Monday, February 25th, 2008
Hospital Bag Packing: What Did We Miss?
Alternate title: 36th Week Pregnancy Update
Thursday evening my wife and I attended a birthing class.
While other couples learned visualization techniques to cope with pain, I was pushing on my wife’s lower back to help her cope with real contractions that were coming every five minutes.
I would have had us stay home, but my wife figured, hey, it’s a pain coping class and she’s in pain. Let’s go.
Little Miss 3-year-old stayed at a friend’s house.
After the class, my wife’s hospital coworkers passive-aggressively urged her into having her cervix checked. She was only 1 centimeter, a far cry from the 4 centimeters required to stay at the hospital. We went home and an hour later the contractions began to dwindle.
Friday went by uneventfully.
My wife woke up at 4 a.m. Saturday to more contractions every 3 to 5 minutes and by 8 a.m. we were convinced today was the day. We began packing for the hospital and called our support team.
With our daughter’s birth, the team was myself and my wife’s friend. This time we’ve added a doula. Some "involved" dads get defensive at the thought of their wife wanting outside help, but I figure this is her ordeal and if she wants me dancing in a dress and wig, I’ll dance in a dress and wig. Luckily, she only asked for a rubber chicken (yeah, I’ll explain that one after the boy is born).
Our plan was to bring 3-year-old Little Miss to the hospital with us and see how long she lasts with a cadre of solo activities. With 3 people tending my wife, Little Miss would get a good share of attention. If the plan backfired, she would be shuttled to one of her little friend’s homes.
Shucks. Still at home, my wife was in bed listening to Enya when the contractions began slowing and by 10 a.m. the birthday was called off.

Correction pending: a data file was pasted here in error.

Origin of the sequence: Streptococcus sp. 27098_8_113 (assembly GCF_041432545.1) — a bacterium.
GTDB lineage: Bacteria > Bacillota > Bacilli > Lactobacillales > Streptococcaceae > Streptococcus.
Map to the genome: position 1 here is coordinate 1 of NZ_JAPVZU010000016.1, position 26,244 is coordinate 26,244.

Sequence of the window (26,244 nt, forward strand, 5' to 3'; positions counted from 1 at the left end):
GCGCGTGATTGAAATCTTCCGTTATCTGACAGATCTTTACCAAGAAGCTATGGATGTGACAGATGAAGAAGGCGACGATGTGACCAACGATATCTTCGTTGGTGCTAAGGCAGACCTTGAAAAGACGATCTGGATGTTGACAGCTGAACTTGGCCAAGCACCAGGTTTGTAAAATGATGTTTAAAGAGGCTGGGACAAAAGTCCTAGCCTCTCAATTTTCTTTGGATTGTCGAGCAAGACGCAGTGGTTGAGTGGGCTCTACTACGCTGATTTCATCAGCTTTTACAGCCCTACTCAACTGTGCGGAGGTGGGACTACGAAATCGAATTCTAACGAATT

Is Enya to blame? *cough* Maybe not. Just before Enya, I was in the garage wrestling with our infant car seat and I had my wife come out to help from the other side of the car (it’s a little tough fitting two seats side-by-side).
She dropped something she had grabbed inside the car, bent over to pick it up, felt a sharp pain, and from there the contractions began to subside. Her theory is that she displaced Baby X, popping him off of her cervix and up out of the pelvis. Who knows.
It’s all good though because the baby is due March 22 and we have a week to go before he’s full term.
In any case, here are the items we packed in a semi-relaxed hurry that morning. Did we miss anything?
- Mom: clothes to come home in.
- Mom: pajamas, underwear, nursing bra.
- Mom: Flip flops (she’ll actually wear them to the hospital).
- Dad: one change of clothes (unless the hospital is busy, we’ll have a room with a second bed).
- Two going-home baby outfits (premie and regular)
- Still camera
- Video camera
Music CDs (the hospital has a player):
- Putumayo Dreamland, Celtic Dreamland, and Asian Dreamland.
- Tracy Chapman: self titled and New Beginning.
- Pink Martini: Hang on Little Tomato and Sympathique.
- Stevie Wonder: Song Review.
Address book â€“ We also wrote a short contact list, but you always forget someone.
Toiletry bag â€“ routine stuff, plus Arnica pain reliever (homeopathic, similar to ibuprofen).
Fanny Pack filled with nonperishable foods:
- Instant oatmeal packets
- Single serving apple sauce, peaches, mandarin oranges and cheese rounds.
- Various energy bars
- 3 bananas
- Tea bags
- Bag of assorted dried fruit
- Carton of hardboiled eggs. My wife ate hardboiled eggs during our first birth.
- Container of expressed breast milk just in case
Food is a big deal because our rural hospital’s cafeteria has a limited menu on weekends and closes at 3 p.m. (4 p.m. on weekdays).
Toiletry bag (routine stuff, plus lip balm and hand sanitizer).
Little Miss’ Suitcase:
- Two sets of clothing and pajamas.
- Travel toiletries
- 1 tracing book for lowercase letters
- 1 coloring book
- 1 sticker book
- 1 writing tablet
- Color pencils
- Crazy Eights card deck
Not packed: our birth plan. My wife feels our first birth plan over idealized our daughter’s birth, getting her wrapped up in what was written instead of helping her go with the flow.
There are two things she will remember to insist upon with the birth of our son:
- A sign posted on the outside of the door instructing all who enter to wash their hands. It’s a bit reassuring because everyone does wash their hands upon entering the room.
- No formula. If my wife has a c-section and is in surgery, the nurses will feed the baby with what’s available. So, they need to know we’ve brought our own expressed breast milk.
Are there any key items we missed that you found useful during your birth experience?